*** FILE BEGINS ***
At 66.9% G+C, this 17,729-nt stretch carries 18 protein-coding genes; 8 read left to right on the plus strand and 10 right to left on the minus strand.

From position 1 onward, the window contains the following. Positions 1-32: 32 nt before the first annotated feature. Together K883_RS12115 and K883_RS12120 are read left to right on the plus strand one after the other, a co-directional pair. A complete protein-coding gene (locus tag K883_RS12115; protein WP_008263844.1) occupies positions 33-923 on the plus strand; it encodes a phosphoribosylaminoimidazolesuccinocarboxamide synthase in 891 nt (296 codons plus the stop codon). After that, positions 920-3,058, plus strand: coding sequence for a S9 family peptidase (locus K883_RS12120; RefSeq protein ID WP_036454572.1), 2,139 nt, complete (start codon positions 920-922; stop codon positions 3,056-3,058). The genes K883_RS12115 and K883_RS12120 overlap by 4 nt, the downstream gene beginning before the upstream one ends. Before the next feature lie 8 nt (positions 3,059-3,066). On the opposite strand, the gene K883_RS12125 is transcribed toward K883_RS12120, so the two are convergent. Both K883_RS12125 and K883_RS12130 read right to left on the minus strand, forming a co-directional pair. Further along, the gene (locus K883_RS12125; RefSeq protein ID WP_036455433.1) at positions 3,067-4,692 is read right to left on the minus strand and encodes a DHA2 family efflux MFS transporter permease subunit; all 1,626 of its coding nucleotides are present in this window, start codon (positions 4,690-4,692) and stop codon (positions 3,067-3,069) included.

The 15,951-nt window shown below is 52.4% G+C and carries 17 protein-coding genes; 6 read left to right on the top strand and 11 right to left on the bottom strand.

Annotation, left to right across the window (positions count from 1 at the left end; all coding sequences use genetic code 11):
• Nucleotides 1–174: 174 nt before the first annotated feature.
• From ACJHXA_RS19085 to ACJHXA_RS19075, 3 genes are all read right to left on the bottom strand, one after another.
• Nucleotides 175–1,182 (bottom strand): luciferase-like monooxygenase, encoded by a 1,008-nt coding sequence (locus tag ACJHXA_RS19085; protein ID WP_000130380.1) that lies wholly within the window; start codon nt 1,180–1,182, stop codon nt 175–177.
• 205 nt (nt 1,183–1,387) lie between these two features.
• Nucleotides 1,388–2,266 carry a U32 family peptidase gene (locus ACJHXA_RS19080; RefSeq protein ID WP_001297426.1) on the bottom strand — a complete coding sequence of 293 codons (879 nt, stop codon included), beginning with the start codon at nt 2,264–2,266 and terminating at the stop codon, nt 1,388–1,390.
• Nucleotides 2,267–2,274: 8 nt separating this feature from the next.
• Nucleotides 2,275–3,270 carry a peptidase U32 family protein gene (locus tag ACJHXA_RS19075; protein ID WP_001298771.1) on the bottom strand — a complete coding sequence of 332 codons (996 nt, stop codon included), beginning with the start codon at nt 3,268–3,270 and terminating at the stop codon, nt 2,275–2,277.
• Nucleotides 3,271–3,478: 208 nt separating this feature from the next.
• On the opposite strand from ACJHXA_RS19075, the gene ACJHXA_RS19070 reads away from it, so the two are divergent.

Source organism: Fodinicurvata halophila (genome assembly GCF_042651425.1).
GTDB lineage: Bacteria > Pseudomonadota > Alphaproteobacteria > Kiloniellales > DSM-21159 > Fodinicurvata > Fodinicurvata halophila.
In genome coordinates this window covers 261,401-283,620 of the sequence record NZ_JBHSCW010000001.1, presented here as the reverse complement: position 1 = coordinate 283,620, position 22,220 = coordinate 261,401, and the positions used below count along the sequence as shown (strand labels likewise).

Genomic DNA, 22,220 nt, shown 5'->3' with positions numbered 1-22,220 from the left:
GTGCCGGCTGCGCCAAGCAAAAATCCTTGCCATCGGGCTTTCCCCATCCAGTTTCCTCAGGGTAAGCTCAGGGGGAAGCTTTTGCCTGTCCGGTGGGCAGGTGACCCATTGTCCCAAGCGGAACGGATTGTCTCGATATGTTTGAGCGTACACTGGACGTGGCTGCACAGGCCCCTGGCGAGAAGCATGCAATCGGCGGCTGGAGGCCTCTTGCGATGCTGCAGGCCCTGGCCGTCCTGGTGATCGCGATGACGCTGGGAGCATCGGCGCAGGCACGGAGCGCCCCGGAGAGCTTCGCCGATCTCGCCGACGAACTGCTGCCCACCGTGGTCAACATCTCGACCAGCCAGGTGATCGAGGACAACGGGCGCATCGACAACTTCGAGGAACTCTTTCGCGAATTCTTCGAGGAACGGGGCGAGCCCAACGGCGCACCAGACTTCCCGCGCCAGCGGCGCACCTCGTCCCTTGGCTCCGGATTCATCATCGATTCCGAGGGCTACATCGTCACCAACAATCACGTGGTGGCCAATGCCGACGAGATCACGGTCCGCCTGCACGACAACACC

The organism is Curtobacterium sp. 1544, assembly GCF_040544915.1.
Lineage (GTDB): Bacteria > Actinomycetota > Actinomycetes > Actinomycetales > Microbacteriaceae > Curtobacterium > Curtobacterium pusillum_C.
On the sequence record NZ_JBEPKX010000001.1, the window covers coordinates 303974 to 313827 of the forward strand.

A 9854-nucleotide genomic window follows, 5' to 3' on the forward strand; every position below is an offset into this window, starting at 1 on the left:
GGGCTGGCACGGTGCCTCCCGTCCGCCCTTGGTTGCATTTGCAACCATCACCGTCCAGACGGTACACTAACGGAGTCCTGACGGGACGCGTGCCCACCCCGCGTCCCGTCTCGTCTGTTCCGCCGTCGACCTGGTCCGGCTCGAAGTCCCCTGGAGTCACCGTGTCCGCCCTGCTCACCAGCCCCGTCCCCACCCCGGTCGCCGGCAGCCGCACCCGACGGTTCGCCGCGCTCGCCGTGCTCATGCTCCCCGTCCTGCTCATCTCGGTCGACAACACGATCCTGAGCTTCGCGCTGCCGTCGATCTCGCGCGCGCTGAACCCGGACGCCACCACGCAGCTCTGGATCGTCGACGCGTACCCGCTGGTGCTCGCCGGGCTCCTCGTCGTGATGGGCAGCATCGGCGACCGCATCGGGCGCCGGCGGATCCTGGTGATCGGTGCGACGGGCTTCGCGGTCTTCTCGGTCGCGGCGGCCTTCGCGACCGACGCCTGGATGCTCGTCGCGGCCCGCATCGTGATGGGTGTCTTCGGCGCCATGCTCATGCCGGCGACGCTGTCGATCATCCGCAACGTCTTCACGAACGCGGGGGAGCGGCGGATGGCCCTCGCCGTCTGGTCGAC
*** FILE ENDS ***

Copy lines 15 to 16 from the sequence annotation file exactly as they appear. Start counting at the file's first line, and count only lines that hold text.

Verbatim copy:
GTDB lineage: Bacteria > Pseudomonadota > Alphaproteobacteria > Kiloniellales > DSM-21159 > Fodinicurvata > Fodinicurvata halophila.
In genome coordinates this window covers 261,401-283,620 of the sequence record NZ_JBHSCW010000001.1, presented here as the reverse complement: position 1 = coordinate 283,620, position 22,220 = coordinate 261,401, and the positions used below count along the sequence as shown (strand labels likewise).